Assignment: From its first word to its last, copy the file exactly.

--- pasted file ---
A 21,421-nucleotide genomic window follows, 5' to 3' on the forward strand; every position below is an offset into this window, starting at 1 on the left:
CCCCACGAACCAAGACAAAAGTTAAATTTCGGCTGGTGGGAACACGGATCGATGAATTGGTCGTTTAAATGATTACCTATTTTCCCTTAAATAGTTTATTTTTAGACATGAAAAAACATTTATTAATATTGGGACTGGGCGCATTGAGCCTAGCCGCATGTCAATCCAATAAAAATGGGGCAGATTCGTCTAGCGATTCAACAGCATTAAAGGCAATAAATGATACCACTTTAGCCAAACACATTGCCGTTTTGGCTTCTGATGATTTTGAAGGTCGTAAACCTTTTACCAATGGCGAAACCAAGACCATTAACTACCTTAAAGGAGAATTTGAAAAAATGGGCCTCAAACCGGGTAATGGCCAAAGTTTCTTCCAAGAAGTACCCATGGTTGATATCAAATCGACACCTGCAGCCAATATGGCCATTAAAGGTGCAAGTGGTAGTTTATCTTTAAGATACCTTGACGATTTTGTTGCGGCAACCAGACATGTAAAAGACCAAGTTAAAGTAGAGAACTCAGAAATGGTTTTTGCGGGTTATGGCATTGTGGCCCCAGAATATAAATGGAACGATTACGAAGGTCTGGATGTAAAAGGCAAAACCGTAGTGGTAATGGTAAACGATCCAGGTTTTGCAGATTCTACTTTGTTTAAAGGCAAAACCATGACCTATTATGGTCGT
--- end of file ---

A 21,421-nucleotide genomic window follows, 5' to 3' on the forward strand; every position below is an offset into this window, starting at 1 on the left:
CCCCACGAACCAAGACAAAAGTTAAATTTCGGCTGGTGGGAACACGGATCGATGAATTGGTCGTTTAAATGATTACCTATTTTCCCTTAAATAGTTTATTTTTAGACATGAAAAAACATTTATTAATATTGGGACTGGGCGCATTGAGCCTAGCCGCATGTCAATCCAATAAAAATGGGGCAGATTCGTCTAGCGATTCAACAGCATTAAAGGCAATAAATGATACCACTTTAGCCAAACACATTGCCGTTTTGGCTTCTGATGATTTTGAAGGTCGTAAACCTTTTACCAATGGCGAAACCAAGACCATTAACTACCTTAAAGGAGAATTTGAAAAAATGGGCCTCAAACCGGGTAATGGCCAAAGTTTCTTCCAAGAAGTACCCATGGTTGATATCAAATCGACACCTGCAGCCAATATGGCCATTAAAGGTGCAAGTGGTAGTTTATCTTTAAGATACCTTGACGATTTTGTTGCGGCAACCAGACATGTAAAAGACCAAGTTAAAGTAGAGAACTCAGAAATGGTTTTTGCGGGTTATGGCATTGTGGCCCCAGAATATAAATGGAACGATTACGAAGGTCTGGATGTAAAAGGCAAAACCGTAGTGGTAATGGTAAACGATCCAGGTTTTGCAGATTCTACTTTGTTTAAAGGCAAAACCATGACCTATTATGGTCGT